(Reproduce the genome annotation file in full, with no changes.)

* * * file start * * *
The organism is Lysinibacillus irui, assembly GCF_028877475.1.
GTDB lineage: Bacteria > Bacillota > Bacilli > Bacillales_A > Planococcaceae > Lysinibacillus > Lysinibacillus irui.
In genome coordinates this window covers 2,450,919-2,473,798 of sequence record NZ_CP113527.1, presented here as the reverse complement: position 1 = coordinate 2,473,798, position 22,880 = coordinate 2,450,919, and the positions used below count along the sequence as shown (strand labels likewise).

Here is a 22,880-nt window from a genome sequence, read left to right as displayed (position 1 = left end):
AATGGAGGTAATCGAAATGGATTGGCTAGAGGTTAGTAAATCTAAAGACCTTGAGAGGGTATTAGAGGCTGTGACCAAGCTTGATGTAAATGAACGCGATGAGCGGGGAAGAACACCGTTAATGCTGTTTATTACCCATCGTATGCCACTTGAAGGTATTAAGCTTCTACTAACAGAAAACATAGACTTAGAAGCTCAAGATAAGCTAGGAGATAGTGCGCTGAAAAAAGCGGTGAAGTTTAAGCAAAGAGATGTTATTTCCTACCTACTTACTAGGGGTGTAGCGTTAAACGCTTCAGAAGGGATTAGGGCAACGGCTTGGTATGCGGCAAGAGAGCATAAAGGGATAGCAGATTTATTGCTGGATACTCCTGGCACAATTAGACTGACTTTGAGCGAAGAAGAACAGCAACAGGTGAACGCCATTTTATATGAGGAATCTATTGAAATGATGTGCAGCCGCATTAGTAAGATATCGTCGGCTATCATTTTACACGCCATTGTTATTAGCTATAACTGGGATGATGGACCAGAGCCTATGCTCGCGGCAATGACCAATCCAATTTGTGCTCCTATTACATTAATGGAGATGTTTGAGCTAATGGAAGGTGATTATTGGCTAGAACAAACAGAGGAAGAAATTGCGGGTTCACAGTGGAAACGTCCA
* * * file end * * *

The organism is Lysinibacillus irui, assembly GCF_028877475.1.
GTDB lineage: Bacteria > Bacillota > Bacilli > Bacillales_A > Planococcaceae > Lysinibacillus > Lysinibacillus irui.
In genome coordinates this window covers 2,450,919-2,473,798 of sequence record NZ_CP113527.1, presented here as the reverse complement: position 1 = coordinate 2,473,798, position 22,880 = coordinate 2,450,919, and the positions used below count along the sequence as shown (strand labels likewise).

Here is a 22,880-nt window from a genome sequence, read left to right as displayed (position 1 = left end):
AATGGAGGTAATCGAAATGGATTGGCTAGAGGTTAGTAAATCTAAAGACCTTGAGAGGGTATTAGAGGCTGTGACCAAGCTTGATGTAAATGAACGCGATGAGCGGGGAAGAACACCGTTAATGCTGTTTATTACCCATCGTATGCCACTTGAAGGTATTAAGCTTCTACTAACAGAAAACATAGACTTAGAAGCTCAAGATAAGCTAGGAGATAGTGCGCTGAAAAAAGCGGTGAAGTTTAAGCAAAGAGATGTTATTTCCTACCTACTTACTAGGGGTGTAGCGTTAAACGCTTCAGAAGGGATTAGGGCAACGGCTTGGTATGCGGCAAGAGAGCATAAAGGGATAGCAGATTTATTGCTGGATACTCCTGGCACAATTAGACTGACTTTGAGCGAAGAAGAACAGCAACAGGTGAACGCCATTTTATATGAGGAATCTATTGAAATGATGTGCAGCCGCATTAGTAAGATATCGTCGGCTATCATTTTACACGCCATTGTTATTAGCTATAACTGGGATGATGGACCAGAGCCTATGCTCGCGGCAATGACCAATCCAATTTGTGCTCCTATTACATTAATGGAGATGTTTGAGCTAATGGAAGGTGATTATTGGCTAGAACAAACAGAGGAAGAAATTGCGGGTTCACAGTGGAAACGTCCA